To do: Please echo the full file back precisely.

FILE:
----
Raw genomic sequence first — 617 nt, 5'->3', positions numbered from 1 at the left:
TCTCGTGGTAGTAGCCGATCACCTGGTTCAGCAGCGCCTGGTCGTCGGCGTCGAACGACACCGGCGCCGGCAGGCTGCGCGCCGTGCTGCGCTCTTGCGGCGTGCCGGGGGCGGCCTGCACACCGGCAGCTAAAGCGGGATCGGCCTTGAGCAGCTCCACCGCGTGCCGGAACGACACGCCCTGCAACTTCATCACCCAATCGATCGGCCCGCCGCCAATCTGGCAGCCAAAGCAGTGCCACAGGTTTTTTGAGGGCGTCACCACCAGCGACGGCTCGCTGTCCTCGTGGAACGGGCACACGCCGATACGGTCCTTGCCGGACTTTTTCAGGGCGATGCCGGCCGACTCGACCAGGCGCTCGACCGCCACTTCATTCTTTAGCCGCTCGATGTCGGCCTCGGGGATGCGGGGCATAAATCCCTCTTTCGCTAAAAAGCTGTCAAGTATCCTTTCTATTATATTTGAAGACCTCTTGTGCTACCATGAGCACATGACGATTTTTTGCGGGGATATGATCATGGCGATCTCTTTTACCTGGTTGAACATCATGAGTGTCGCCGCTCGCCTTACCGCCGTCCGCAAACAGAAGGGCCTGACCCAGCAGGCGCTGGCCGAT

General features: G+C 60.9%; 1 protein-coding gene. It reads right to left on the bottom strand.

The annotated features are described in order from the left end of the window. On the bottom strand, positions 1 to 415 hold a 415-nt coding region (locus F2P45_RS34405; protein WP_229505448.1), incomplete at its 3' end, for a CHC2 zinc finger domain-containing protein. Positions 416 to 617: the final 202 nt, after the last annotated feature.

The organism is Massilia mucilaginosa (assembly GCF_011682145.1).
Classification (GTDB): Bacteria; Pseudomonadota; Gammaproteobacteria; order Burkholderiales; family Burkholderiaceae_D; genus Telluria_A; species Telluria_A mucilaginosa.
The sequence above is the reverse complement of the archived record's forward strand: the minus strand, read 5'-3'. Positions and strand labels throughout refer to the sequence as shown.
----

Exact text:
Raw genomic sequence first — 617 nt, 5'->3', positions numbered from 1 at the left:
TCTCGTGGTAGTAGCCGATCACCTGGTTCAGCAGCGCCTGGTCGTCGGCGTCGAACGACACCGGCGCCGGCAGGCTGCGCGCCGTGCTGCGCTCTTGCGGCGTGCCGGGGGCGGCCTGCACACCGGCAGCTAAAGCGGGATCGGCCTTGAGCAGCTCCACCGCGTGCCGGAACGACACGCCCTGCAACTTCATCACCCAATCGATCGGCCCGCCGCCAATCTGGCAGCCAAAGCAGTGCCACAGGTTTTTTGAGGGCGTCACCACCAGCGACGGCTCGCTGTCCTCGTGGAACGGGCACACGCCGATACGGTCCTTGCCGGACTTTTTCAGGGCGATGCCGGCCGACTCGACCAGGCGCTCGACCGCCACTTCATTCTTTAGCCGCTCGATGTCGGCCTCGGGGATGCGGGGCATAAATCCCTCTTTCGCTAAAAAGCTGTCAAGTATCCTTTCTATTATATTTGAAGACCTCTTGTGCTACCATGAGCACATGACGATTTTTTGCGGGGATATGATCATGGCGATCTCTTTTACCTGGTTGAACATCATGAGTGTCGCCGCTCGCCTTACCGCCGTCCGCAAACAGAAGGGCCTGACCCAGCAGGCGCTGGCCGAT

General features: G+C 60.9%; 1 protein-coding gene. It reads right to left on the bottom strand.

The annotated features are described in order from the left end of the window. On the bottom strand, positions 1 to 415 hold a 415-nt coding region (locus F2P45_RS34405; protein WP_229505448.1), incomplete at its 3' end, for a CHC2 zinc finger domain-containing protein. Positions 416 to 617: the final 202 nt, after the last annotated feature.

The organism is Massilia mucilaginosa (assembly GCF_011682145.1).
Classification (GTDB): Bacteria; Pseudomonadota; Gammaproteobacteria; order Burkholderiales; family Burkholderiaceae_D; genus Telluria_A; species Telluria_A mucilaginosa.
The sequence above is the reverse complement of the archived record's forward strand: the minus strand, read 5'-3'. Positions and strand labels throughout refer to the sequence as shown.